If we are just talking about cheap eBay slim fans then I've had good experiences with them. I ran one to the factory fan wiring. It only came on when stopped ideling in traffic. (There were two fans on the car but the second only came on for the a/c). No fan in the same condition meant overheating. No reliability issues after a few years of use

GameboyRMH MegaDork
June 16, 2017 10:38 a.m.

The way I see it, buying aftermarket electric fans is always a bad idea. They're always more expensive, less reliable, and harder to find replacements for than OEM/junkyard fans.

The only problem you need to look out for when doing an electric radiator fan conversion is the potential reduction in maximum airflow - if you need a really powerful fan, go for the Ford Taurus fan. They draw nearly 40A peak so you will need some exceptionally beefy relays to power one.

Dusterbd13 UltimaDork
June 16, 2017 10:45 a.m.

The lead in your harness is a relay trigger wire. Do not hook it directly to the fans.

Also, go junkyard. Cheaper and better in the short AND long run. I typically reuse them when the radiatior is upgraded instead of the aftermarket ones, and have never had a fan failure.

Vigo UltimaDork
June 16, 2017 10:48 a.m.

No ac on this truck? It's a little extra effort to wire a fan so that your ac turns on your cooling fan but your cooling fan doesnt turn on your ac.

Bobzilla MegaDork
June 16, 2017 11:03 a.m.

NO AC. Also, the power wire is a 4ga power wire to feed the relay for the fan. It's a 30A fuse on the block.

EDIT: I really find it hard to believe that I'm going to get a junkyard radiator, relays and thermostat controller for under $50.

alfadriver MegaDork
June 16, 2017 11:38 a.m.
Bobzilla wrote: This thing is a racetruck. It'll never tow anything, ever. I already have a truck for that. When the engine gets a rebuild (down the road) I was already planning on an aluminum radiator/dual fan kit. This was never meant as a long term solution.... just for a couple seasons.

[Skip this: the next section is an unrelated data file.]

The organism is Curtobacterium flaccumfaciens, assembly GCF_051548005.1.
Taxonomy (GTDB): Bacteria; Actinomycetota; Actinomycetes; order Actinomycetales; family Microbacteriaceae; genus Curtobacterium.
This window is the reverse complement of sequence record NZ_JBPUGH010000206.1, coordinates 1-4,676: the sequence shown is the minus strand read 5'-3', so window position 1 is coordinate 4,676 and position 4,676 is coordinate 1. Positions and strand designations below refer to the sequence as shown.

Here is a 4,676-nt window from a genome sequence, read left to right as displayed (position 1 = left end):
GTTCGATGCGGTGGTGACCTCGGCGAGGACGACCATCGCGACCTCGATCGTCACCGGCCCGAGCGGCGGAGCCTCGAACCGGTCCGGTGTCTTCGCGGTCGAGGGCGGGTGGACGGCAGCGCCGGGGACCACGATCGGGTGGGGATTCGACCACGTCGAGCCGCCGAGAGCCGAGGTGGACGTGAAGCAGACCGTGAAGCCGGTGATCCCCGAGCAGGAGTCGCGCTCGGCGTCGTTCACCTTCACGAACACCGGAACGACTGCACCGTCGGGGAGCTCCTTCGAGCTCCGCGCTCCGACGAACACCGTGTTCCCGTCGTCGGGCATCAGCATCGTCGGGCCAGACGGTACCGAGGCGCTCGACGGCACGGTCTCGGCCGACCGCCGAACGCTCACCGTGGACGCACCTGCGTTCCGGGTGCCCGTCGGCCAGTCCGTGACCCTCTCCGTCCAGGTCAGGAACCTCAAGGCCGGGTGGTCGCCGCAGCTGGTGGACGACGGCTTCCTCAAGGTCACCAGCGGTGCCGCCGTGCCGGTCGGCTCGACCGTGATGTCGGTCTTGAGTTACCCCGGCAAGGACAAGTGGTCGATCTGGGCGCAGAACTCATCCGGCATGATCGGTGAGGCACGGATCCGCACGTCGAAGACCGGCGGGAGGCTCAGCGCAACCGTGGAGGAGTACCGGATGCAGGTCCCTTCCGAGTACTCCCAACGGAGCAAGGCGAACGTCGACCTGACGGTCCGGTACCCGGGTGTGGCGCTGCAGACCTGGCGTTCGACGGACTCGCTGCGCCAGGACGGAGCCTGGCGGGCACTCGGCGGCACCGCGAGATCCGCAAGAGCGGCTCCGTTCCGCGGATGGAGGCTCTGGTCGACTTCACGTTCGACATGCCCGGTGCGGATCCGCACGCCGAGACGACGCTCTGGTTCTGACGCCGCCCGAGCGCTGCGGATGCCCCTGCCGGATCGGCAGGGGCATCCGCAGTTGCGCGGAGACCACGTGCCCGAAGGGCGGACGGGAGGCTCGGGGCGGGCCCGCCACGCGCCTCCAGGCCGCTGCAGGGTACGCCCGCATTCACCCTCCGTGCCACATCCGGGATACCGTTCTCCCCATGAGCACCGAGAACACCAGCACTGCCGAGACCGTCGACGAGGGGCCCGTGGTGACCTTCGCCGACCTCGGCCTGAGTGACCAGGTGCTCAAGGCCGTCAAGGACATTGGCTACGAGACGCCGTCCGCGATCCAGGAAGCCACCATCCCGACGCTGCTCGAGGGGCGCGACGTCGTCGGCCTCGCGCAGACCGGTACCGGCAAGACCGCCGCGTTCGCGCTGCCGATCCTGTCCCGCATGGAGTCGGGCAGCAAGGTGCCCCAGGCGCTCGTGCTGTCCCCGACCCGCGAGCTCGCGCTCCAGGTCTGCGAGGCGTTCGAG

Unless you REALLY like it, of course.

alfadriver MegaDork
June 16, 2017 11:40 a.m.
GameboyRMH wrote: The way I see it, buying aftermarket electric fans is always a bad idea. They're always more expensive, less reliable, and harder to find replacements for than OEM/junkyard fans. The only problem you need to look out for when doing an electric radiator fan conversion is the potential reduction in maximum airflow - if you need a really powerful fan, go for the Ford Taurus fan. They draw nearly 40A peak so you will need some exceptionally beefy relays to power one.

For the fan/hardware etc- I'd also wager that they are better than aftermarket.

But there will be work to adapt it to work on the truck. There isn't likely to be an OE fan for this truck (regardless of who make it).

The trade off- aftermarket fans will be easy to fit, but less reliable; OE fans will be reliable, but harder to make fit.

Furious_E Dork
June 16, 2017 11:45 a.m.

In reply to Bobzilla:

I agree, the pricing on that eBay kit is really attractive, but the JY fan and relay should at least be close. Think I paid $35 for the Taurus fan and Volvo relay in the RX7.

Edit: I've also got the stock dual fan setup off of my Camaro still. IIRC, I think it survived the accident OK, but I'd have to check that nothing is cracked or anything. It's yours for shipping cost if you want it (junk yard might still be cheaper.)

Cactus Reader
June 16, 2017 12:00 p.m.

I bought a new Taurus fan (Thunderbird application technically) and a junkyard Volvo relay. No more overheat issues on an f350 ramp truck. I did feel the need to upgrade my alternator though. Biggest issue was that the flex fan I removed ate the hoses before I got rid of it.

Bobzilla MegaDork
June 16, 2017 12:01 p.m.

my main issue with going with an OE setup is the hackery I'll need to do to the stock shroud. with this one I can put it on the radiator, leave the shroud and be good to go until I swap it all out.

snailmont5oh HalfDork
June 16, 2017 3:54 p.m.

If you put an aftermarket fan on the radiator (I've been using Mr. Gasket fans on my Fairmont for 8 years now, had to replace it once), don't attach it to the rad with those silly zip ties. Make brackets. One of the zip ties rubbed a hole through one of the tubes in my rad. Lesson learned.

Cactus Reader
June 16, 2017 4:52 p.m.

In reply to snailmont5oh:

Should have stuck with regular zip ties. Those silly ones are just trouble.

EvanB UltimaDork
June 16, 2017 6:40 p.m.

I have not had good luck with cheap slim fans. Junkyard OEM fans are a better idea.